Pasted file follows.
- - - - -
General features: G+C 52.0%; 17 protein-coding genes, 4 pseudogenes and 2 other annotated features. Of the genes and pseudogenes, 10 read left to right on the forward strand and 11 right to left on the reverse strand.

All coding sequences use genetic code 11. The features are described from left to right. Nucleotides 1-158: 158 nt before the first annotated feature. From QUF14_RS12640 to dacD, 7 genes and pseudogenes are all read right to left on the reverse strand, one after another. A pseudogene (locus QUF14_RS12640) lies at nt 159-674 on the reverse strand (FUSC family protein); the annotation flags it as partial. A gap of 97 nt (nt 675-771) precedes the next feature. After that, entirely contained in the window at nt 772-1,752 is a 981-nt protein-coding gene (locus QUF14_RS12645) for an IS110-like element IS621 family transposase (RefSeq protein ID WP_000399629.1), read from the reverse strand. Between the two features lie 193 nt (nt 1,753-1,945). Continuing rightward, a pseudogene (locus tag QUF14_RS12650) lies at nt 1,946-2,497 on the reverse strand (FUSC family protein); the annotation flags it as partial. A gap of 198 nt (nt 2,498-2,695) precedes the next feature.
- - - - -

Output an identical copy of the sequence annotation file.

General features: G+C 52.0%; 17 protein-coding genes, 4 pseudogenes and 2 other annotated features. Of the genes and pseudogenes, 10 read left to right on the forward strand and 11 right to left on the reverse strand.

All coding sequences use genetic code 11. The features are described from left to right. Nucleotides 1-158: 158 nt before the first annotated feature. From QUF14_RS12640 to dacD, 7 genes and pseudogenes are all read right to left on the reverse strand, one after another. A pseudogene (locus QUF14_RS12640) lies at nt 159-674 on the reverse strand (FUSC family protein); the annotation flags it as partial. A gap of 97 nt (nt 675-771) precedes the next feature. After that, entirely contained in the window at nt 772-1,752 is a 981-nt protein-coding gene (locus QUF14_RS12645) for an IS110-like element IS621 family transposase (RefSeq protein ID WP_000399629.1), read from the reverse strand. Between the two features lie 193 nt (nt 1,753-1,945). Continuing rightward, a pseudogene (locus tag QUF14_RS12650) lies at nt 1,946-2,497 on the reverse strand (FUSC family protein); the annotation flags it as partial. A gap of 198 nt (nt 2,498-2,695) precedes the next feature.